Eagle
American Diplomacy
Opinions and Editorials

April 1997

Highlight map


 

Support American Diplomacy RSS Mailing-list Subscription Email American Diplomacy Facebook







On the Study of War


A century-long era without a major war, as from the Congress of Vienna to the Guns of August, it has not been. We have seen, nonetheless, a blessedly long run of international peace between the major powers in our own time following the close of World War II.

The stretch since 1945 without a conflict with worldwide consequences, despite a couple of close calls, adds up as of this writing to fifty-two years and counting, with the prospects for continued general peace better now than at virtually any other time over that stretch of time. Even the ideologically based Cold War has ended, concluded not as many long feared by a catastrophic ICBM shooting war, but replaced by recognition, at least by the possessers of nuclear weapons and the means to deliver them, that technology makes all-out warfare an exercise in mass suicide. Soviet and U. S. leaders came finally to realize, as David S. Painter has phrased it, that nuclear wars might be fought but could not be won.

The nuclear era, then, contrary to dread expectations and dire predictions, has brought the "Long Peace," in John Gaddis' expression. Other observers have used the phrase the "Nuclear Peace" to describe, perhaps even more aptly, the period of non-war. Weapons technology has made armed conflict unthinkable between the nations with nuclear capabilities.

But has it, really? The same was said in the years following the invention of dynamite in 1866 due to its destructive power, and I recall once seeing a cartoon, probably in The New Yorker, showing cave dwellers commenting on how the newly invented bow and arrow would have the effect of eliminating war. Perhaps we, viewing the world's experience with nuclear weapons as a deterrent over the past half-century and heaving a sigh of relief, have a tendency toward presentism not unlike the contemporaries of Alfred Nobel and of that first clever inventor millenia ago, depicted in the cartoon of my memory as a caveman, who devised a new means to deliver death and injury at a distance. Can we realistically say, with all possible irony, that the Nuclear Age has ushered in an indefinite period of peace?

Well, Alex Roland of Duke University does not say that exactly in his long piece, "Technology and War," which we have the pleasure of presenting in this issue of American Diplomacy. Dr. Roland presents facts and figures on the notable decline in battle deaths incurred during the second half of this century, compared with the years through the end of the Second World War, and he takes the position that this is due to nuclear weapons' becoming the first set of weapons ever in history that the holders dared not use. Building on the monumental (if not now widely known) work of the University of Chicago's Quincy Wright, first published well over a half-century ago, he has built a convincing case for the proposition that thermonuclear warheads, when mounted on ballistic missiles, revolutionized warfare; the weapons system did not represent simply another step in the escalation of warfare, as did the bow and arrow and as did much later, dynamite. Technology, a central focus also of Wright's work, in Roland's formulation drove what he calls the "bizarre logic of nuclear deterrence," leading to neither superpower's unleashing its arsenal because neither had any certainty of winning the war. Further, the threat of nuclear war limited the spread and intensity of conventional war as the superpowers imposed constraints on their client states and coalitions. War in the second half of the twentieth century remained no less brutal and horrible in essence than Wright envisioned for the future, but Roland points out that it has been less deadly than any observers could have had reason to expect some decades ago.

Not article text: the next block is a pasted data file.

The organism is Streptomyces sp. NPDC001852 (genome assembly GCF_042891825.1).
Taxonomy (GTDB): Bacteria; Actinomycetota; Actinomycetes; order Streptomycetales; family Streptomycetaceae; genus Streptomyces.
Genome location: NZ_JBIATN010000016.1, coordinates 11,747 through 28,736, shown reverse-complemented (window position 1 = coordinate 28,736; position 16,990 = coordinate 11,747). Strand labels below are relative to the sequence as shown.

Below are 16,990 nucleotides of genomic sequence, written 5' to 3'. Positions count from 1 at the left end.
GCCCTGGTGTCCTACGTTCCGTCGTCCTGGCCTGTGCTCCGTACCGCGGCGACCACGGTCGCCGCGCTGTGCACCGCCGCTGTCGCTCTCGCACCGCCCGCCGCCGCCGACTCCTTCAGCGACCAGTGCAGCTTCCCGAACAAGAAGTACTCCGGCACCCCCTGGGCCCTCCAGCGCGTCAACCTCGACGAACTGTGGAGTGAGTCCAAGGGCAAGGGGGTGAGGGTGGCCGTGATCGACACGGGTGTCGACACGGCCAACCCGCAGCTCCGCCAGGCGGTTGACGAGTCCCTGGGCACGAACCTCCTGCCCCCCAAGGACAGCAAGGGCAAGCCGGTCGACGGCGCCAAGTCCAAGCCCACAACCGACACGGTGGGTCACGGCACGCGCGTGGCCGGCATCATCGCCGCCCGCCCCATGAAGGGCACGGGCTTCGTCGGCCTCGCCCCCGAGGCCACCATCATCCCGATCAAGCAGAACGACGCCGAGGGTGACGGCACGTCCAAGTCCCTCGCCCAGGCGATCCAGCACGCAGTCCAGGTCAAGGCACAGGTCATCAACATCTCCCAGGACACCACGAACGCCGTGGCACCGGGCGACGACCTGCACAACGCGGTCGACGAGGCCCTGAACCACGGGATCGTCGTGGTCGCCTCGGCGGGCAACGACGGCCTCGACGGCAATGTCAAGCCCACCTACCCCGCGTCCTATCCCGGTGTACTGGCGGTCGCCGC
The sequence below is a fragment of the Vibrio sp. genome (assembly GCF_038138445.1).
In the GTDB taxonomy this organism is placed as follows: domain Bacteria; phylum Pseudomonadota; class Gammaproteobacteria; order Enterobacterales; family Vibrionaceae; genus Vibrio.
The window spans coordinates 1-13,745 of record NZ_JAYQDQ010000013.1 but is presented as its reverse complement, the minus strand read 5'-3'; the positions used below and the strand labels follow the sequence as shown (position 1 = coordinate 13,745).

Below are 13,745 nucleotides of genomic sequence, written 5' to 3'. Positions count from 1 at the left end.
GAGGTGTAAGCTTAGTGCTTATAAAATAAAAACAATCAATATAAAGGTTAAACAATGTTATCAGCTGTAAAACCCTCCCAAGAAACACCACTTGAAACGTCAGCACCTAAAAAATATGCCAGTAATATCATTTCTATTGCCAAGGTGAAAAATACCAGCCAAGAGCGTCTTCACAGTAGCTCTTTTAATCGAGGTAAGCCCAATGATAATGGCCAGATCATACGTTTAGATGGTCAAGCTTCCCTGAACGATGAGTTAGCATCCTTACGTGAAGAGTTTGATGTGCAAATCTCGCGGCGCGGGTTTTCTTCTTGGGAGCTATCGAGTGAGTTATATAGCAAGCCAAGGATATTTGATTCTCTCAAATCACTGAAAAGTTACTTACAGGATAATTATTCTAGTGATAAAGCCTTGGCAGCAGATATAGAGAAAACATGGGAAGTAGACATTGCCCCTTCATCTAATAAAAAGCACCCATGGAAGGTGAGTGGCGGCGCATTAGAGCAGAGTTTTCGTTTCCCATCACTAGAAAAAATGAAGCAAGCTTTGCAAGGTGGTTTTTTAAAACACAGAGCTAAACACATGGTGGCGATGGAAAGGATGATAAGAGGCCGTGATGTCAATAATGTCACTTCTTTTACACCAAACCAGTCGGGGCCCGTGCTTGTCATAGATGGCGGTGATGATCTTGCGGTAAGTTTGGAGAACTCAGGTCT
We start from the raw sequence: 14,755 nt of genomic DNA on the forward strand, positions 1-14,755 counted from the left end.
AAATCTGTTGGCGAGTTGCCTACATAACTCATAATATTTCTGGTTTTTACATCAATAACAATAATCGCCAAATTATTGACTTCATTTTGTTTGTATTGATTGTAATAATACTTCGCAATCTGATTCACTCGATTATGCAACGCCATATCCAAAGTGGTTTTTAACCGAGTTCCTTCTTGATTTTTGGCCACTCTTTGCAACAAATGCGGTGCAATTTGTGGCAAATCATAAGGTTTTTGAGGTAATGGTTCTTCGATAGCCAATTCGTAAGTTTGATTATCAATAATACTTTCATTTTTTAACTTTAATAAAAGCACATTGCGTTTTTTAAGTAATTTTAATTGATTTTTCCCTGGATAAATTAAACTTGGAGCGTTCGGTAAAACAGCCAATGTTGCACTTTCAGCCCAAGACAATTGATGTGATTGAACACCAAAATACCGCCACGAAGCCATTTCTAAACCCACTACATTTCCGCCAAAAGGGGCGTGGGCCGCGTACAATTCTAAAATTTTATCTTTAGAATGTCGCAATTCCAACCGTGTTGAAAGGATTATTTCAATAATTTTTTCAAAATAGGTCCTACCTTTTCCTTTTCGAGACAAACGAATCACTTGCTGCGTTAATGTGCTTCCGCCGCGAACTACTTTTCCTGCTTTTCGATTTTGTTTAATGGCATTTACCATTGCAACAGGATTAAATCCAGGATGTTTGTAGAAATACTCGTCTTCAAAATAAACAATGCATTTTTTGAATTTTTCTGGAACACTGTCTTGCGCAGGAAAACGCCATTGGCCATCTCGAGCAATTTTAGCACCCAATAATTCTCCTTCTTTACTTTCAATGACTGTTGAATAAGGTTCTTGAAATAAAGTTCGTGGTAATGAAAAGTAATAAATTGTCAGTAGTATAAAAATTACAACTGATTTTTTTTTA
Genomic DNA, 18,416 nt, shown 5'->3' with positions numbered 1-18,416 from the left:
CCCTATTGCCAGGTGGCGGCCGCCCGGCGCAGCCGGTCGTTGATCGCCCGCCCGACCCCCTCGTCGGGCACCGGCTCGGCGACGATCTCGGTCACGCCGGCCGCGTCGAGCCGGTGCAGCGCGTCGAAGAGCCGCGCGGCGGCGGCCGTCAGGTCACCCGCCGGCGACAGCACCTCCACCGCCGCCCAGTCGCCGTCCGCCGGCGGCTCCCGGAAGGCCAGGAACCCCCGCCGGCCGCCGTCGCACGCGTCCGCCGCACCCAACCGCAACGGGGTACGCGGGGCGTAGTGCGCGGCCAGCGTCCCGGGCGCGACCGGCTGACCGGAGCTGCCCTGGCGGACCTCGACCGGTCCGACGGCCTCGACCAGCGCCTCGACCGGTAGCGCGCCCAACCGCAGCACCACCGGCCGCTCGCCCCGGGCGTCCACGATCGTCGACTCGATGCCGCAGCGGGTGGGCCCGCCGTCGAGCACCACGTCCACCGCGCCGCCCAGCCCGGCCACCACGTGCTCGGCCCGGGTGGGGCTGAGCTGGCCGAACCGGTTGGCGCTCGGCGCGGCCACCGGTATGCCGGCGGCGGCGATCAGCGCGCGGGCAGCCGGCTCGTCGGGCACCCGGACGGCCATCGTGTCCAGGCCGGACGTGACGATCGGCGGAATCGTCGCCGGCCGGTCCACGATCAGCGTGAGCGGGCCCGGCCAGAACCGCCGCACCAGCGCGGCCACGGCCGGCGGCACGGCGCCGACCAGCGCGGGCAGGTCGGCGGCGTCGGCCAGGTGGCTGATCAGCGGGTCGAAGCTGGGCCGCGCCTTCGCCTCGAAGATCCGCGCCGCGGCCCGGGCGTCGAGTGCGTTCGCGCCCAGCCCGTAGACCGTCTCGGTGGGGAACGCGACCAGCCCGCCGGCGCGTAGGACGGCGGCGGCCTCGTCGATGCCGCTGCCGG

But let Professor Roland make his own case. We invite you to read his article in this issue and then to let him have any and all of your comments. You may send e-mail message to him at aroland@acpub.duke.edu or, if you wish, through this journal at hmattox@email.unc.edu. He tells us he would welcome comment and criticism.

~ Ed.



white starAmerican Diplomacy white star
Copyright © 2012 American Diplomacy Publishers Chapel Hill NC
www.americandiplomacy.org